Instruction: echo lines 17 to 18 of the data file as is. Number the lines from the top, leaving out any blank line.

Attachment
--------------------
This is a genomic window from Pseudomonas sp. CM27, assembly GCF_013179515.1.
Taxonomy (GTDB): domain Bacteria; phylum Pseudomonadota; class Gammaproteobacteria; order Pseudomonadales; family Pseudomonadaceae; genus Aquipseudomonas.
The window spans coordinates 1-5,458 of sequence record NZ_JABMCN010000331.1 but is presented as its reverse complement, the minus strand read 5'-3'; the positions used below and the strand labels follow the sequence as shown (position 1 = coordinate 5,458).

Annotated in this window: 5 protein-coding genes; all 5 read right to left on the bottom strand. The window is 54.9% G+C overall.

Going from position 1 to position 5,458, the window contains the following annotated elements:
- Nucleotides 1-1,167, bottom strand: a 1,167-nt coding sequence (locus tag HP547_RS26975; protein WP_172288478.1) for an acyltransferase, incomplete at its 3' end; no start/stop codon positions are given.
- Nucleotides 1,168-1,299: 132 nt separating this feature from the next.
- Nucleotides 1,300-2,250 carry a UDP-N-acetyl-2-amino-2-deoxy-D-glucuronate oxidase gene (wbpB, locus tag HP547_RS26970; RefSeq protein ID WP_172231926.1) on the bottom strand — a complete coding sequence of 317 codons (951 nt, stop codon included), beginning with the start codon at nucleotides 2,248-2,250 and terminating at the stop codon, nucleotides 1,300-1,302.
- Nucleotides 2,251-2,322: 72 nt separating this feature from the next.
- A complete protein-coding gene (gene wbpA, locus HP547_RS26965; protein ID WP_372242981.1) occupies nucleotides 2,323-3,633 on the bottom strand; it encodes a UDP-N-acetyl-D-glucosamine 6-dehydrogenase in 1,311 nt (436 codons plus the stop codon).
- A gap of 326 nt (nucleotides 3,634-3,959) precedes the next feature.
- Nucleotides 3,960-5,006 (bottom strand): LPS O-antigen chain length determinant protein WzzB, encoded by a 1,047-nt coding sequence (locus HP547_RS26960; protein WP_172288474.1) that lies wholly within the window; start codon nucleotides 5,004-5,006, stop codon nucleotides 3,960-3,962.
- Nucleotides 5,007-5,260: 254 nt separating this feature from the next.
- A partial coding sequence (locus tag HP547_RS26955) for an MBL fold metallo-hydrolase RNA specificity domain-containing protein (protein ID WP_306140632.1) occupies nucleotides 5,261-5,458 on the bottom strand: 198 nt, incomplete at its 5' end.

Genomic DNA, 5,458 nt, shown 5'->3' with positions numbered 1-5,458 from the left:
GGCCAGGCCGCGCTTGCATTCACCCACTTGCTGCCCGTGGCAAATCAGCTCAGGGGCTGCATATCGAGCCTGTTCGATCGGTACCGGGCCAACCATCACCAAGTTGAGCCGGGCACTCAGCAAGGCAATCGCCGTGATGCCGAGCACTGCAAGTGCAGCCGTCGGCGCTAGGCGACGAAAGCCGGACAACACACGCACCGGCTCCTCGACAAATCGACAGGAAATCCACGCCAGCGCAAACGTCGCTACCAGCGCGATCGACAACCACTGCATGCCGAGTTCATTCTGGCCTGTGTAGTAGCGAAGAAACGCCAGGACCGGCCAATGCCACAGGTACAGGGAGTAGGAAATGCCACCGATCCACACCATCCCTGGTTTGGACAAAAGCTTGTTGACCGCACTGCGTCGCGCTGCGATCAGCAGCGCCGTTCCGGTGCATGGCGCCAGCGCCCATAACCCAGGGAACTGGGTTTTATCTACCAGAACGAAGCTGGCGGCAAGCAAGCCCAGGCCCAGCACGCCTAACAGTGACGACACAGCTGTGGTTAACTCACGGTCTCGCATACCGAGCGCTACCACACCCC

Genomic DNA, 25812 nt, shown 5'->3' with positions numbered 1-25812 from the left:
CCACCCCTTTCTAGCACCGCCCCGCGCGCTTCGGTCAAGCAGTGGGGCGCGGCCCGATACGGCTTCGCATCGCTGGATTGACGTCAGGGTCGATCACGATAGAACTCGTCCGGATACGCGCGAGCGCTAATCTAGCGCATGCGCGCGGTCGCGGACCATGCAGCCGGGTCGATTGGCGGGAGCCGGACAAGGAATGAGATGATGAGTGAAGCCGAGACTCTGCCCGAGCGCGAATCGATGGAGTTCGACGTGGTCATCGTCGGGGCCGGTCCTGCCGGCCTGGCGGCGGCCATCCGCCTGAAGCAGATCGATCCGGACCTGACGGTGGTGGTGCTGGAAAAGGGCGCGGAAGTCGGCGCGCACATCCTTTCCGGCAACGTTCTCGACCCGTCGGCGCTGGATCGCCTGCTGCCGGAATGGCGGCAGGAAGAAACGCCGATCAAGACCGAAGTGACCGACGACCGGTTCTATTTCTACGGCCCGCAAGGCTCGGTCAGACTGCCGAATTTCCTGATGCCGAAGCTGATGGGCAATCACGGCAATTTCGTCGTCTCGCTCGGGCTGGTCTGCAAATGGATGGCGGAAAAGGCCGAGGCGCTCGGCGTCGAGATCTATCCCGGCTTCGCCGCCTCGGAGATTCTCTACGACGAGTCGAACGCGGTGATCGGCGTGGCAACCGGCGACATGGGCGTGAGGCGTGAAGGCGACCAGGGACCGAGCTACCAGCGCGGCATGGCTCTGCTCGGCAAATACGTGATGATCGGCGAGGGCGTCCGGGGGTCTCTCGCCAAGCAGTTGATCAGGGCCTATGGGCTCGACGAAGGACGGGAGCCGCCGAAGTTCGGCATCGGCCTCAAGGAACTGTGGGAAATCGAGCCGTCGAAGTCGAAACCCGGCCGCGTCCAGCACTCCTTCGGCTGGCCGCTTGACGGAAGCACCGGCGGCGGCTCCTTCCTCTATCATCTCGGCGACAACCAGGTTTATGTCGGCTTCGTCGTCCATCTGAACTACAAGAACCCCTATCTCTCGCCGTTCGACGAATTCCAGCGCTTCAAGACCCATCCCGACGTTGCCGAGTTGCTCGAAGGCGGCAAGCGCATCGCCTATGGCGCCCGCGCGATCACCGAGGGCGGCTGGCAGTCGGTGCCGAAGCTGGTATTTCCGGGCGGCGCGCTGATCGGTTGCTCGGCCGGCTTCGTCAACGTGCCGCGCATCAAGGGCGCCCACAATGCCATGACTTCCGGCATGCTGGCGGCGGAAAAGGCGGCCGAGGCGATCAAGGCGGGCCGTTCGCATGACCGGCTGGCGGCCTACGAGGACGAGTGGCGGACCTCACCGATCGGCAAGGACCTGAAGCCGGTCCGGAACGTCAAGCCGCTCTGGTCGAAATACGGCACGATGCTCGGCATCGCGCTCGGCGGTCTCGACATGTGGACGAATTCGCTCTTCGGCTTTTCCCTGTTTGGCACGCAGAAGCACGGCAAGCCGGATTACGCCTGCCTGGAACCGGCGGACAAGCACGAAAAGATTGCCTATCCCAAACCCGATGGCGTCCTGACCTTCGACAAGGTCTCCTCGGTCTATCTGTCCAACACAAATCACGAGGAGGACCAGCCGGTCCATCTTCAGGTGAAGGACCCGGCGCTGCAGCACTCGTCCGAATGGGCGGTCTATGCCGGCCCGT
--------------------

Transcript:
Genomic DNA, 25812 nt, shown 5'->3' with positions numbered 1-25812 from the left:
CCACCCCTTTCTAGCACCGCCCCGCGCGCTTCGGTCAAGCAGTGGGGCGCGGCCCGATACGGCTTCGCATCGCTGGATTGACGTCAGGGTCGATCACGATAGAACTCGTCCGGATACGCGCGAGCGCTAATCTAGCGCATGCGCGCGGTCGCGGACCATGCAGCCGGGTCGATTGGCGGGAGCCGGACAAGGAATGAGATGATGAGTGAAGCCGAGACTCTGCCCGAGCGCGAATCGATGGAGTTCGACGTGGTCATCGTCGGGGCCGGTCCTGCCGGCCTGGCGGCGGCCATCCGCCTGAAGCAGATCGATCCGGACCTGACGGTGGTGGTGCTGGAAAAGGGCGCGGAAGTCGGCGCGCACATCCTTTCCGGCAACGTTCTCGACCCGTCGGCGCTGGATCGCCTGCTGCCGGAATGGCGGCAGGAAGAAACGCCGATCAAGACCGAAGTGACCGACGACCGGTTCTATTTCTACGGCCCGCAAGGCTCGGTCAGACTGCCGAATTTCCTGATGCCGAAGCTGATGGGCAATCACGGCAATTTCGTCGTCTCGCTCGGGCTGGTCTGCAAATGGATGGCGGAAAAGGCCGAGGCGCTCGGCGTCGAGATCTATCCCGGCTTCGCCGCCTCGGAGATTCTCTACGACGAGTCGAACGCGGTGATCGGCGTGGCAACCGGCGACATGGGCGTGAGGCGTGAAGGCGACCAGGGACCGAGCTACCAGCGCGGCATGGCTCTGCTCGGCAAATACGTGATGATCGGCGAGGGCGTCCGGGGGTCTCTCGCCAAGCAGTTGATCAGGGCCTATGGGCTCGACGAAGGACGGGAGCCGCCGAAGTTCGGCATCGGCCTCAAGGAACTGTGGGAAATCGAGCCGTCGAAGTCGAAACCCGGCCGCGTCCAGCACTCCTTCGGCTGGCCGCTTGACGGAAGCACCGGCGGCGGCTCCTTCCTCTATCATCTCGGCGACAACCAGGTTTATGTCGGCTTCGTCGTCCATCTGAACTACAAGAACCCCTATCTCTCGCCGTTCGACGAATTCCAGCGCTTCAAGACCCATCCCGACGTTGCCGAGTTGCTCGAAGGCGGCAAGCGCATCGCCTATGGCGCCCGCGCGATCACCGAGGGCGGCTGGCAGTCGGTGCCGAAGCTGGTATTTCCGGGCGGCGCGCTGATCGGTTGCTCGGCCGGCTTCGTCAACGTGCCGCGCATCAAGGGCGCCCACAATGCCATGACTTCCGGCATGCTGGCGGCGGAAAAGGCGGCCGAGGCGATCAAGGCGGGCCGTTCGCATGACCGGCTGGCGGCCTACGAGGACGAGTGGCGGACCTCACCGATCGGCAAGGACCTGAAGCCGGTCCGGAACGTCAAGCCGCTCTGGTCGAAATACGGCACGATGCTCGGCATCGCGCTCGGCGGTCTCGACATGTGGACGAATTCGCTCTTCGGCTTTTCCCTGTTTGGCACGCAGAAGCACGGCAAGCCGGATTACGCCTGCCTGGAACCGGCGGACAAGCACGAAAAGATTGCCTATCCCAAACCCGATGGCGTCCTGACCTTCGACAAGGTCTCCTCGGTCTATCTGTCCAACACAAATCACGAGGAGGACCAGCCGGTCCATCTTCAGGTGAAGGACCCGGCGCTGCAGCACTCGTCCGAATGGGCGGTCTATGCCGGCCCGT